Unlike many cardiologist, Dr. Chaikin was actually present during the echocardiogram. He studied the monitor as it flashed pictures of my beating heart and pictures of my heart valves. I studied the monitor as well – with great purpose and intent. But, I had no idea what I was looking for.

As it turns out, eight weeks later I would find myself having double heart valve replacement surgery via the Ross Procedure. Similar to most patients, I became much, much, much, much, much more interested in heart valve anatomy once I scheduled my open heart surgery with Dr. Vaughn Starnes.

One of the questions I had was, “What does a heart valve really look like?”

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Numb Hands And Feet After Heart Surgery

By Adam Pick on September 26, 2007

Every once in a while, I receive an email that triggers a distinct memory from my heart surgery recovery. As you may have read in my story, I had a double heart valve replacement at the age of thirty-three in Los Angeles by Dr. Vaughn Starnes at USC.

Following my heart valve surgery, I experienced some challenges with my body temperature. I write about this in my book, The Patient’s Guide To Heart Valve Surgery.



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What Is The Number Of Mitral Valves In The Heart?

By Adam Pick on September 26, 2007

I just received an email asking, “What is the number of mitral valves in the heart?”

To help answer the question, you will see a human heart diagram (below) that shows a top view of the heart. As you can see there are four heart valves in the heart. The heart valve types are – aortic valve, tricuspid valve, pulmonary valve and… one mitral valve.



So the answer to the question of “What is the number of mitral valves in the heart?” is… one mitral valve.

It is interesting to note that the mitral valve is the only bicuspid valve in the heart. That means that the mitral valve has only two leaflets. As you can see, the other three heart valves each have three leaflets.

However, it is possible for the other valves to have two leaflets. Personally, I had a bicuspid aortic valve which led to my heart valve surgery. Bicuspid valves can trigger heart valve disease including heart valve regurgitation and/or stenosis.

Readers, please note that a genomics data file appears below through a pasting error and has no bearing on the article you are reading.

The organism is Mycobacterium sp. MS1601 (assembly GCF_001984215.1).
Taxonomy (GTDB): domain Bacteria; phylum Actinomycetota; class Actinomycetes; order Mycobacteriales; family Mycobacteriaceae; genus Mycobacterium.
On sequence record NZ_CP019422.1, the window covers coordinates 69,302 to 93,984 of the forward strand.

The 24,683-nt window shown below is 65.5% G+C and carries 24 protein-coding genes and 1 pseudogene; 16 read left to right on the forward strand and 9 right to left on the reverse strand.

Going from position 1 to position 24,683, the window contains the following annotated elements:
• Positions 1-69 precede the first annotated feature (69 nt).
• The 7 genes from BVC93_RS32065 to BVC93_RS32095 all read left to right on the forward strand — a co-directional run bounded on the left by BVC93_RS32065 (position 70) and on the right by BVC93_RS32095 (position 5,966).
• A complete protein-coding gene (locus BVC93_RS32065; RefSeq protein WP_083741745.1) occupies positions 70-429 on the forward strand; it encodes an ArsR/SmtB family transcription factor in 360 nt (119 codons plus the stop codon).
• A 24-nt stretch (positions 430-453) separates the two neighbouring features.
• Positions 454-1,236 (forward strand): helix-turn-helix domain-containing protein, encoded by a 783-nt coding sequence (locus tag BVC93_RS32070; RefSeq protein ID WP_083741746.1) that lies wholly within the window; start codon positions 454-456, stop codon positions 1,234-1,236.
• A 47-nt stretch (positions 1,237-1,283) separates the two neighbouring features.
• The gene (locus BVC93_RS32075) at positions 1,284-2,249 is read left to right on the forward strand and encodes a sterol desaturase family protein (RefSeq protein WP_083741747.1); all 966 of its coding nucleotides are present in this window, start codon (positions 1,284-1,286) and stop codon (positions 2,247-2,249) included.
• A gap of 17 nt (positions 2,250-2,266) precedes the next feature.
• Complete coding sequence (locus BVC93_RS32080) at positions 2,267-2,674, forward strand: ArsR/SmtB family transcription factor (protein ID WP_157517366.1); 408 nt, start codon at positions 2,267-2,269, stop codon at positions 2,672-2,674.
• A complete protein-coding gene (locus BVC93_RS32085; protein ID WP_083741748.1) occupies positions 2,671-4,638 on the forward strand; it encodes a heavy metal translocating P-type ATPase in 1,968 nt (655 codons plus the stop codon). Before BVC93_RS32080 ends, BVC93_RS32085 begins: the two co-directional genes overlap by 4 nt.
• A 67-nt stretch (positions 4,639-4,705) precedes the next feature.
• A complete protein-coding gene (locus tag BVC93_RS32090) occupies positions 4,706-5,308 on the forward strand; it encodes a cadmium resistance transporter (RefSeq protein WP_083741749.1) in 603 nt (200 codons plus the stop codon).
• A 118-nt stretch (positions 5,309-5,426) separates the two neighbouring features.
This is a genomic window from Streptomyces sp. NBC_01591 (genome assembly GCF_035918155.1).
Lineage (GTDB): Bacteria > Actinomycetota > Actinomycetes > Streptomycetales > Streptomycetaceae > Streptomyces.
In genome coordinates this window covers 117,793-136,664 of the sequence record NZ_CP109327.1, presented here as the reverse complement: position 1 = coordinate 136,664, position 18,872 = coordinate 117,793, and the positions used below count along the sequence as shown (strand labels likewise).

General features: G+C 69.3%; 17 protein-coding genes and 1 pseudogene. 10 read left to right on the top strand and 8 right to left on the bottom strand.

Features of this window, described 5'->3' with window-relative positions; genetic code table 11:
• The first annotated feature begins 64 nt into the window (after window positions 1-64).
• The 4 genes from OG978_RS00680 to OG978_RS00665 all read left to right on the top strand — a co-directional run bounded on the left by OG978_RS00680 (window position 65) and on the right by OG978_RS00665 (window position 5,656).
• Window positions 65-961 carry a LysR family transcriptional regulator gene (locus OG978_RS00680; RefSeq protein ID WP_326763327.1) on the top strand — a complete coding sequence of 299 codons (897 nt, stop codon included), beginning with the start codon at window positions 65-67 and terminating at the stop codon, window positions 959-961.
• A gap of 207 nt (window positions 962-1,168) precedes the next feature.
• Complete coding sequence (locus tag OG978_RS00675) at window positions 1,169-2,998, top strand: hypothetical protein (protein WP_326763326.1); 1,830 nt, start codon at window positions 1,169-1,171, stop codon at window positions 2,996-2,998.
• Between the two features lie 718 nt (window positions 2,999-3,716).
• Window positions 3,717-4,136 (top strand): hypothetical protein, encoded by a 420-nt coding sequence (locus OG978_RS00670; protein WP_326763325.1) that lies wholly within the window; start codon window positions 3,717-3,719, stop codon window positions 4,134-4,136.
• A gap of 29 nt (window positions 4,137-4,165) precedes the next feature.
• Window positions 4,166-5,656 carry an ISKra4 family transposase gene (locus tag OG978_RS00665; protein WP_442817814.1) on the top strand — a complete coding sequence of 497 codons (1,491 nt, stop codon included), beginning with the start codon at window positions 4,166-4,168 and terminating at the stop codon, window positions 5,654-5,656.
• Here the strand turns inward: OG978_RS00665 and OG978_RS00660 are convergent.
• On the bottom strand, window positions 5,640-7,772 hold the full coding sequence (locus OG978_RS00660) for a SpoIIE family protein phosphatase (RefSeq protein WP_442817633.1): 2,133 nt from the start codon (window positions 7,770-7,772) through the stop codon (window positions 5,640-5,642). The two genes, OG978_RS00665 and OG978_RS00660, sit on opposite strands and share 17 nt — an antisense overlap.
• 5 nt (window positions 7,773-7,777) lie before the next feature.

Keep on tickin!

Excellent Patient Quote: Heart Surgery Recovery By Kathy Benson

By Adam Pick on September 25, 2007

It happens often!

I will be talking with a heart valve surgery patient when they say something ab-sooooo-lutely brilliant.

As I learned when I had my aortic and pulmonary valves replaced, speaking with former cardiac surgery patients was incredibly helpful. There is a sense of related-ness that is simply unmatched.

For this reason, I started a new category in my blog called “Excellent Patient Quotes”. I’m going to use this space to share with you some of the inspirational, wise, motivational and loving comments that I hear when I’m out speaking with heart valve surgery patients and caregivers.

Today’s excellent quote is about the recovery from heart valve surgery. As I personally experienced, recovering from open heart surgery can be extremely difficult for the patient and their caregivers.


Kathy Benson - Former Heart Valve Surgery Patient
Kathy Benson – Heart Valve Surgery Patient (Minnesota)


Anyways, Kathy Benson from Minnesota recently had an excellent quote about mis-managing your expectations of recovery and comparing yourself to other patients. Here is what Kathy revealed:

“Don’t gauge your surgery and recovery on others. Each surgery is unique and each patient will handle things in a different manner. It seems that patients strive to become normal as fast as they can. What is normal? We will forever be heart surgery patients.”

In my opinion, that could not be more true.

Keep on tickin!

Ross Procedure Complications?

By Adam Pick on September 25, 2007

After I was diagnosed with severe stenosis and regurgitation in my bicuspid aortic valve, I was required to make a pretty significant decision.

Since the echocardiograms showed that my aortic valve was beyond heart valve repair, I needed heart valve replacement surgery. (FYI, I had two echocardiograms to confirm my heart valve condition. I highly, highly, highly encourage you do the same. Second opinions are critical.)

That said, I had to answer the question, “What type of heart valve replacement surgery should I have?”


Ross Procedure Complications
The Ross Procedure – Special Aortic Valve Replacement


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Vicodin Addiction And Heart Surgery… Beware!

By Adam Pick on September 22, 2007